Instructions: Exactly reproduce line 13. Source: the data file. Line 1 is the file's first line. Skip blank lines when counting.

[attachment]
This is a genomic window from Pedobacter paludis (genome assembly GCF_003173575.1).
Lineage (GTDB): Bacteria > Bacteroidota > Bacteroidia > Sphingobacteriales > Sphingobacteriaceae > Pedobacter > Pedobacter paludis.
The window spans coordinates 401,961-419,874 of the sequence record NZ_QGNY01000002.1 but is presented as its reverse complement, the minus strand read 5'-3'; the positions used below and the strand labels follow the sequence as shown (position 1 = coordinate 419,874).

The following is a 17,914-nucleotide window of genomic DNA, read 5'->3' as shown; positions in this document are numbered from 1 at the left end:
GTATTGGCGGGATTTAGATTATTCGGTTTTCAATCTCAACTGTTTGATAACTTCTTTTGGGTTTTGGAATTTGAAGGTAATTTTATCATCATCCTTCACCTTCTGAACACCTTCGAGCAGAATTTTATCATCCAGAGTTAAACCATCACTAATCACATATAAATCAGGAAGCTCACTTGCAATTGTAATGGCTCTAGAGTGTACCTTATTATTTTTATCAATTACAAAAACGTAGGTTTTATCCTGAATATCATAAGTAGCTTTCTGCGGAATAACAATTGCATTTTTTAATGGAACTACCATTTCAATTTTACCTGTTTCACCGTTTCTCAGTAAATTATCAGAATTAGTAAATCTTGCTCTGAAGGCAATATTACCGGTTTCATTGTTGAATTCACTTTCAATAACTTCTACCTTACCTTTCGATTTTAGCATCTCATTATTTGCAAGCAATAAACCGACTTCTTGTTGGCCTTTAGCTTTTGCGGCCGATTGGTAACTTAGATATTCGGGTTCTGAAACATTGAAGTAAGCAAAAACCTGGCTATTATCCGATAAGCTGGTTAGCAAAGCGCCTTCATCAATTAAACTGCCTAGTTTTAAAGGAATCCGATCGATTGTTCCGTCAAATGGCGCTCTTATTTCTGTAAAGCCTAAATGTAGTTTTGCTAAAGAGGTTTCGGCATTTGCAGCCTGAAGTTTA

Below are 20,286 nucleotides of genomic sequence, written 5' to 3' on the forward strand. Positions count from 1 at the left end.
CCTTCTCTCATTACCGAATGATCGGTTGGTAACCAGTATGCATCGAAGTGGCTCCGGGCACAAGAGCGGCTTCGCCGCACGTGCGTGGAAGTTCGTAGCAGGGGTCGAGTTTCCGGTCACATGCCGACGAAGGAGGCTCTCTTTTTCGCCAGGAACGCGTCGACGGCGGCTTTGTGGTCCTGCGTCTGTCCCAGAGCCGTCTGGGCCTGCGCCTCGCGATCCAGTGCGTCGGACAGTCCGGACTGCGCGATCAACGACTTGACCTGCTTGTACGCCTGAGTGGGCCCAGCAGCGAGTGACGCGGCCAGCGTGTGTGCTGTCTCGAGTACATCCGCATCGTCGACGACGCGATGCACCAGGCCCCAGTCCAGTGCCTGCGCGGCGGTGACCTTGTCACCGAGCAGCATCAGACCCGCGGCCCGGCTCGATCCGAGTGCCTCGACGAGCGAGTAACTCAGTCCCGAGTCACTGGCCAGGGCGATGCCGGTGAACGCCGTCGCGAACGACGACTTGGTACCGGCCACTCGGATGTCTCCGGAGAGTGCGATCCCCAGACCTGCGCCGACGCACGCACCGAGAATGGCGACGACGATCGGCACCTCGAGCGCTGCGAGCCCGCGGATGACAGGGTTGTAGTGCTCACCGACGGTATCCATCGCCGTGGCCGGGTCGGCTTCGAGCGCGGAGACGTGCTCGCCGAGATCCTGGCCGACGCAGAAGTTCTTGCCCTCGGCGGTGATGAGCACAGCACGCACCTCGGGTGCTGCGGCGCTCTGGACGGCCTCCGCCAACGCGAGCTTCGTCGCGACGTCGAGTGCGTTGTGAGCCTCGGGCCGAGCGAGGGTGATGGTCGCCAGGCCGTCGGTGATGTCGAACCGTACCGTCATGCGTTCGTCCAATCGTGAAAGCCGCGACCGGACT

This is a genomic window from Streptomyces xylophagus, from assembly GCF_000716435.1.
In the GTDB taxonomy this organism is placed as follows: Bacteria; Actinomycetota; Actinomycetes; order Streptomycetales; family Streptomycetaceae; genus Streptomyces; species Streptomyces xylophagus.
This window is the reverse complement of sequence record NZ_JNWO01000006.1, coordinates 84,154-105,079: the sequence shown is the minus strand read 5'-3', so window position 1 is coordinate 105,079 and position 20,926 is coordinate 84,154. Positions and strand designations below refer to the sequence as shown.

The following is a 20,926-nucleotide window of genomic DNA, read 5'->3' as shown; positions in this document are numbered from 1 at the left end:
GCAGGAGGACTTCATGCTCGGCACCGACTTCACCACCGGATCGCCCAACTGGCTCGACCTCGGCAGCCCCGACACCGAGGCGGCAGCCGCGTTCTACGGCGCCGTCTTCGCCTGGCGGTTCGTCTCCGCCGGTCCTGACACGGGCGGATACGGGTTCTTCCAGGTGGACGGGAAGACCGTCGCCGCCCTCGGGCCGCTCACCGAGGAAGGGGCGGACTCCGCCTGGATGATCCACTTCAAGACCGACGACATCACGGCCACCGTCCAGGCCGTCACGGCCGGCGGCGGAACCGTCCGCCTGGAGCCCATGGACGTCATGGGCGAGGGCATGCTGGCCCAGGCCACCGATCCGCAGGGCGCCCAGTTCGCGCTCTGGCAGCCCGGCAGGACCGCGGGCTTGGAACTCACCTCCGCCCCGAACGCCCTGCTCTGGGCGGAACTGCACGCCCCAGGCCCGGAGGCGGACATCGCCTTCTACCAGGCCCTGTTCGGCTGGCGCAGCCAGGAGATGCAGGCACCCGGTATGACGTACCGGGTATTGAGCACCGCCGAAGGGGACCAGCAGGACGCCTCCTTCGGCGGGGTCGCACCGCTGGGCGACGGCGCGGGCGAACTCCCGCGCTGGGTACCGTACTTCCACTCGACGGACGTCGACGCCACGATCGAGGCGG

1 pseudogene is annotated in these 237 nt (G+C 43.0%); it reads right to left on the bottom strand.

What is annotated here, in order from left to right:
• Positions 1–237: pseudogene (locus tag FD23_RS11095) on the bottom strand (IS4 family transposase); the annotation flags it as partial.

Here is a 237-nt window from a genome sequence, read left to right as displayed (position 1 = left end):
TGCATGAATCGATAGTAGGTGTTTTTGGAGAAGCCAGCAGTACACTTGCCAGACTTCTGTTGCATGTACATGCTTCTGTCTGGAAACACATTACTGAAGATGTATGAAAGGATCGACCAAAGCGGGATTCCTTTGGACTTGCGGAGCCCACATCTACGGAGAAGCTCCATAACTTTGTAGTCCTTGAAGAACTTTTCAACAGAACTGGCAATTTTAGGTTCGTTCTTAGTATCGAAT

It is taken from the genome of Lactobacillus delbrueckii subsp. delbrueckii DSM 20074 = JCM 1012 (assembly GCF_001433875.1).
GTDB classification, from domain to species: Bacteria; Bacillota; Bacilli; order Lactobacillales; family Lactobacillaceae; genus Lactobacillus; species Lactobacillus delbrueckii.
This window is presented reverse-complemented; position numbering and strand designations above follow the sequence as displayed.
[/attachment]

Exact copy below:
1 pseudogene is annotated in these 237 nt (G+C 43.0%); it reads right to left on the bottom strand.